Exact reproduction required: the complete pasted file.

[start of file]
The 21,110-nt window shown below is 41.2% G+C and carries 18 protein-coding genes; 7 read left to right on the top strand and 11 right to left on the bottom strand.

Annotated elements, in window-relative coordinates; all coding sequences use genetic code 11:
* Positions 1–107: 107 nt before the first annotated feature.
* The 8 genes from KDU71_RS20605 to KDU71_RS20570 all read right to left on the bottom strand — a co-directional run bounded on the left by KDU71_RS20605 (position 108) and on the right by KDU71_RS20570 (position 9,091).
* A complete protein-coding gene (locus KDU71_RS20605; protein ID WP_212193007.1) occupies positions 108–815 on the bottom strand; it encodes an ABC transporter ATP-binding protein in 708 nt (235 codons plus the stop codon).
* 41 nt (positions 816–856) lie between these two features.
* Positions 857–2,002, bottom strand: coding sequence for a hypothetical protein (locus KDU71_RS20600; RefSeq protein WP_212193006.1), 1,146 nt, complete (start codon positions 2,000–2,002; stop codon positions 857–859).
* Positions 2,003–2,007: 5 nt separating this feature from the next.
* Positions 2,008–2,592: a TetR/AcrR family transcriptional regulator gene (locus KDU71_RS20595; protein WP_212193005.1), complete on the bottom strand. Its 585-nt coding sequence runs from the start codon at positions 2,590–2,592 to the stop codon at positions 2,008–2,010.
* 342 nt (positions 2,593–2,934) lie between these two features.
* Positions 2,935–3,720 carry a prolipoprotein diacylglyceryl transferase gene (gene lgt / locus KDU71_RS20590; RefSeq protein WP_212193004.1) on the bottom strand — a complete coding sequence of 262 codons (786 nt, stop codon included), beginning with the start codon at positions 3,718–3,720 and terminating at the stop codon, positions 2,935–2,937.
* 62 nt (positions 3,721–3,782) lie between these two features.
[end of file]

The 21,110-nt window shown below is 41.2% G+C and carries 18 protein-coding genes; 7 read left to right on the top strand and 11 right to left on the bottom strand.

Annotated elements, in window-relative coordinates; all coding sequences use genetic code 11:
* Positions 1–107: 107 nt before the first annotated feature.
* The 8 genes from KDU71_RS20605 to KDU71_RS20570 all read right to left on the bottom strand — a co-directional run bounded on the left by KDU71_RS20605 (position 108) and on the right by KDU71_RS20570 (position 9,091).
* A complete protein-coding gene (locus KDU71_RS20605; protein ID WP_212193007.1) occupies positions 108–815 on the bottom strand; it encodes an ABC transporter ATP-binding protein in 708 nt (235 codons plus the stop codon).
* 41 nt (positions 816–856) lie between these two features.
* Positions 857–2,002, bottom strand: coding sequence for a hypothetical protein (locus KDU71_RS20600; RefSeq protein WP_212193006.1), 1,146 nt, complete (start codon positions 2,000–2,002; stop codon positions 857–859).
* Positions 2,003–2,007: 5 nt separating this feature from the next.
* Positions 2,008–2,592: a TetR/AcrR family transcriptional regulator gene (locus KDU71_RS20595; protein WP_212193005.1), complete on the bottom strand. Its 585-nt coding sequence runs from the start codon at positions 2,590–2,592 to the stop codon at positions 2,008–2,010.
* 342 nt (positions 2,593–2,934) lie between these two features.
* Positions 2,935–3,720 carry a prolipoprotein diacylglyceryl transferase gene (gene lgt / locus KDU71_RS20590; RefSeq protein WP_212193004.1) on the bottom strand — a complete coding sequence of 262 codons (786 nt, stop codon included), beginning with the start codon at positions 3,718–3,720 and terminating at the stop codon, positions 2,935–2,937.
* 62 nt (positions 3,721–3,782) lie between these two features.